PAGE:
Diary of Charles Francis Adams, volume 3

Tuesday. 14th. CFA Tuesday. 14th. CFA
Tuesday. 14th.

Morning cold and cloudy. I went down on my usual walk to see my Irish Tenant, and thence went to the Office. Arranged my usual business and then went down to obtain the Dividend upon the New England Insurance Office Stock which was quite handsome and puts my father’s Affairs here quite above Water.1 This speculation was among the fortunate things of his life. It has saved his affairs here from embarassment several times. And now carries him through what is I hope the last of his undertakings for the Estate of my Grandfather.2

I read the short Account of the American Revolution and was pleased with every part of it but the Note in which bad doctrine is taught. In order to ascertain how far it was supported by its Authorities, I went down and read at the Athenaeum certain papers written 382by Mr. Burke at the period when a secession from Parliament was meditated. I did not find what I wanted.3

Afternoon, reading Cicero and accomplished another portion of the third book de Oratore, which I had read before superficially. It is very good, and relates to propriety of language. Evening, Corinne and a little of Baroness Minutoli’s Recollections of Egypt,4 after which, more of my Catalogue, and two Numbers of the Tatler.


The dividend received on 108 shares was $864 (M/CFA/3).


In addition to the regular payments due quarterly under the terms of JA’s will, portions of the legacies to John Peter de Windt (1786?–1870), Alexander Bryan Johnson (1786–1867), Louisa Catherine Catharine Smith, and T. B. Adams Jr. remained unpaid to a total of $485.63 and payable 1 Jan. 1831 (CFA to JQA, 16 Dec., LbC, Adams Papers; Adams Genealogy).


[W. Shepherd], History of the American Revolution, London, 1830; a publication in the Library of Useful Knowledge issued by the Society for the Diffusion of Useful Knowledge, London. CFA sought corroboration for the statement therein that “when Lord Chatham was taken ill in the House of Lords, he was about to propose his plan for conciliation with America, and ... that this was generally understood to be a kind of federal union under the British Crown” (CFA to JQA, 16 Dec., LbC, Adams Papers).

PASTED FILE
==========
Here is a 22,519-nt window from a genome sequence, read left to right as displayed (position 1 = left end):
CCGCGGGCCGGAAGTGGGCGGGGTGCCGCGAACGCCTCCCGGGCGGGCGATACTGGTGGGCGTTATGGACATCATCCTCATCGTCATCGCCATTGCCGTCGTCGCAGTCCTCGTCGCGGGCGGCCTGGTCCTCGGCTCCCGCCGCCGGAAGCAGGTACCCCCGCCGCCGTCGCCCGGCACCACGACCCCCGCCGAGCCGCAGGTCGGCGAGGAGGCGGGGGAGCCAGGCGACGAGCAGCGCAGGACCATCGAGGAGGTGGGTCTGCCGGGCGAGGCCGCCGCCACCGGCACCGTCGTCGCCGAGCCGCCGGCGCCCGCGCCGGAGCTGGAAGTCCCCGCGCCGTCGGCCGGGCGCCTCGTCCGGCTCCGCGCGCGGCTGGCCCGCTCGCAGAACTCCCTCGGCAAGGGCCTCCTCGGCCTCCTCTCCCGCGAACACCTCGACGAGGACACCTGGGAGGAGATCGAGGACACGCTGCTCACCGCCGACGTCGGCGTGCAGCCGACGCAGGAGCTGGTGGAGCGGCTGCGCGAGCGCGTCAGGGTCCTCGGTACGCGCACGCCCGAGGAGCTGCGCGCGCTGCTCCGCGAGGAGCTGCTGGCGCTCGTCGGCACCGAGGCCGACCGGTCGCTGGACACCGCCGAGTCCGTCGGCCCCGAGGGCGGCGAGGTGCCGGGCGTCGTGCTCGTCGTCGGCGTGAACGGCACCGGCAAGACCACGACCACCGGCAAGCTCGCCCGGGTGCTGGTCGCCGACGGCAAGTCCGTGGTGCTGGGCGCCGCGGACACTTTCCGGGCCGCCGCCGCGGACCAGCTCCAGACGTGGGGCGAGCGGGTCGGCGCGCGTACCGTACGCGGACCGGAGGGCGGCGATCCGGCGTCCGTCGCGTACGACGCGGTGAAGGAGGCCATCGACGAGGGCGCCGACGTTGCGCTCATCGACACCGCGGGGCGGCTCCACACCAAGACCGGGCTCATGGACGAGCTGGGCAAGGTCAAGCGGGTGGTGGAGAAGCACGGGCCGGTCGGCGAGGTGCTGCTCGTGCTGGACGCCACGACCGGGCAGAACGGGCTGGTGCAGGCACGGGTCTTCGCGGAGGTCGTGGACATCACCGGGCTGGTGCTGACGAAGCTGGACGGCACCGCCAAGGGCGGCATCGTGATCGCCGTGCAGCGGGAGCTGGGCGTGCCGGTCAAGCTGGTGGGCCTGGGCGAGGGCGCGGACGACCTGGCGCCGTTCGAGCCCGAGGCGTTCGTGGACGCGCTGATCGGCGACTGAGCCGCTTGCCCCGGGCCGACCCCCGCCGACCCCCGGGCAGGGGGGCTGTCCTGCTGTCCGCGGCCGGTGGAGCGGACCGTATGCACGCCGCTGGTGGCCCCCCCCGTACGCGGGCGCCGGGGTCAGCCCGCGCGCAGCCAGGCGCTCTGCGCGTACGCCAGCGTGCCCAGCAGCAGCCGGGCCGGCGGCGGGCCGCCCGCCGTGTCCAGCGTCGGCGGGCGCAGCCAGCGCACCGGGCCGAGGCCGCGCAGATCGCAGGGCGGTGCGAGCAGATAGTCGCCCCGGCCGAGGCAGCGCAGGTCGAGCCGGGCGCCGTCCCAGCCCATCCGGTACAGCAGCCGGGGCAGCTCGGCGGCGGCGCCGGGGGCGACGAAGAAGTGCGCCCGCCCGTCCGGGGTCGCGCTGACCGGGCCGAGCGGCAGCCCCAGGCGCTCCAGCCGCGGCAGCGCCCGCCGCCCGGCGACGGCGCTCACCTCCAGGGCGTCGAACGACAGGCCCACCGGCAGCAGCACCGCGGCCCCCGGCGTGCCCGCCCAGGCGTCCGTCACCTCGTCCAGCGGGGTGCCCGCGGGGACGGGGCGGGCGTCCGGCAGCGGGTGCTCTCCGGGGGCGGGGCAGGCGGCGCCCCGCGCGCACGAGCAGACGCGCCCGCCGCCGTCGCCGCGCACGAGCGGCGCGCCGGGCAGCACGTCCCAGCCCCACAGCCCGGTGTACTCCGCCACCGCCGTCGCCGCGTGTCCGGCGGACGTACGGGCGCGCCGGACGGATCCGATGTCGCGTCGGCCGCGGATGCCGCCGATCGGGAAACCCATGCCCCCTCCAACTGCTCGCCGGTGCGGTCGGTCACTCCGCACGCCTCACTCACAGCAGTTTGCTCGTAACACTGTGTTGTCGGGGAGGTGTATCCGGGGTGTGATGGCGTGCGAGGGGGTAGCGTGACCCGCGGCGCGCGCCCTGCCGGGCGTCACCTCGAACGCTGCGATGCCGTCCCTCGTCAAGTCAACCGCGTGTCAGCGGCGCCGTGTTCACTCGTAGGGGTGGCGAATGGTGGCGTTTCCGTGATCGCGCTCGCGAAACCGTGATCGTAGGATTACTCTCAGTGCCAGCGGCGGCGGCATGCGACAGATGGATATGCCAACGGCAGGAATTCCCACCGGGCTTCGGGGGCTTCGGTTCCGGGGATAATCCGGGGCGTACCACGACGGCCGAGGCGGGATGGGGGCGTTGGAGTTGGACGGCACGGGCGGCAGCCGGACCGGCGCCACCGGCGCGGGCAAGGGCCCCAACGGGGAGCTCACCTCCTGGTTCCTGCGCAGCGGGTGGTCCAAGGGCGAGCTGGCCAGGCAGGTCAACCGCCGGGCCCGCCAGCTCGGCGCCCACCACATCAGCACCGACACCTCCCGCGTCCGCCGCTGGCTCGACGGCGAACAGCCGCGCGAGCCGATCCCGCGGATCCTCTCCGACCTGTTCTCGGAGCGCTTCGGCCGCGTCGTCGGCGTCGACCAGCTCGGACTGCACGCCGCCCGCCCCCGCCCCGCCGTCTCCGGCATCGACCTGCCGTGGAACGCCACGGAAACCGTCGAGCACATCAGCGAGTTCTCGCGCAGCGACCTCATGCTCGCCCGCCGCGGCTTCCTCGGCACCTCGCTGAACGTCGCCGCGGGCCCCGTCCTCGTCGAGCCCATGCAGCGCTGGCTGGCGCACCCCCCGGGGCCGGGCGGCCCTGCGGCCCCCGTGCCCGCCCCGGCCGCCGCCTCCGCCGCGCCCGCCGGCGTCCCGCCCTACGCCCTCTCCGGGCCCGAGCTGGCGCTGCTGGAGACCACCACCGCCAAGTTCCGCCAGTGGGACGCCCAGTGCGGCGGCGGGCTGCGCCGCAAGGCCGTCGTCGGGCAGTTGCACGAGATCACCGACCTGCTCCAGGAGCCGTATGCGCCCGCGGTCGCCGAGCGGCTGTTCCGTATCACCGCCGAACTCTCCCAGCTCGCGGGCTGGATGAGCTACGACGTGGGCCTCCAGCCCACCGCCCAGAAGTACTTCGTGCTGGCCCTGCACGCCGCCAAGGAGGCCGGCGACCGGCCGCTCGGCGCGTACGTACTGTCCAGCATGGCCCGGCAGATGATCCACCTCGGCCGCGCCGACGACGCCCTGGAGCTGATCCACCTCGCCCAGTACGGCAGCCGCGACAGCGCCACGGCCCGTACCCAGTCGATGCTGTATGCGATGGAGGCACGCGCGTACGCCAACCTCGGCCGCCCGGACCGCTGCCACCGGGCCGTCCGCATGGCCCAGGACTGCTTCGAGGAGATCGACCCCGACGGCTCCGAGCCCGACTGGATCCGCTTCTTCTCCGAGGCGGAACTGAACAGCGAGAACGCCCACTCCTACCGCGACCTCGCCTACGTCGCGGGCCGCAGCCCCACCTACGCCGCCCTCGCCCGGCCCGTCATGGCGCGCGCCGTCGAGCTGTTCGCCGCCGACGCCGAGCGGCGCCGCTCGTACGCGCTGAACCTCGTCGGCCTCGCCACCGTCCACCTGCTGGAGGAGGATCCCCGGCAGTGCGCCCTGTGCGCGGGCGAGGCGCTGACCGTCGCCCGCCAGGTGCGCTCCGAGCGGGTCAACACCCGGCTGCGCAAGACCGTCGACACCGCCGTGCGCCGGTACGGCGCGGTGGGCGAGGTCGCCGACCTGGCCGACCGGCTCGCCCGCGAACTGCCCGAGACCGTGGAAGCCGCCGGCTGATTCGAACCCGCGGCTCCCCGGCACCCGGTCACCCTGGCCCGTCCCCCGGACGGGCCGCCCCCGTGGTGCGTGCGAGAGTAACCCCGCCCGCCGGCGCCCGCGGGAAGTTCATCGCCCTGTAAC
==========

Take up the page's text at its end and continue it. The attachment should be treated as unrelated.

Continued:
Baroness W. A. L. M. von Minutoli, Recollections of Egypt, London, 1827.

Wednesday. 15th. CFA Wednesday. 15th. CFA
Wednesday. 15th.

Morning cloudy and warm with heavy rains, which came on at intervals more like the Summer than this season. I went to the Office, where after talking a little with Mr. Peabody, I sat down to my usual occupations. I read over carefully the pamphlet upon the subject of the Revolution and noted the passages upon which I desired information. Nothing of further moment occurred.

I returned home as usual and in the afternoon resumed and finished Cicero de Oratore. I have on the whole benefitted from this tolerably thorough perusal of this work. And although few ideas in it were new to me as they form the basis of all subsequent doctrines of eloquence, yet I have been a gainer by the study of a clear style, and the perception of beauties which never struck me before. Cicero was perhaps the greatest Master of the Theory of Oratory that ever existed, though perhaps in the practice he may have been equalled by Demosthenes. He understood the influence upon the passions so that when he speaks, we do not feel as if we were listening to a visionary. I should think that this very book was worthy of being always held as a Text book, although the influence of such a man as Edward T. Channing has rejected it at Cambridge.1

Evening, Corinne and after it, a visit from Mr. Edmund Quincy, so that I had little or no opportunity to continue my Catalogue, though I read two Numbers of the Tatler.


On Edward Tyrrel Channing, Boylston professor of rhetoric and oratory at Harvard since 1819, for whom JQA and CFA entertained no high regard, and on his approach to the study of oratory, which, according to CFA, gave no emphasis to the classical orators, see vol. 1:176–229 passim.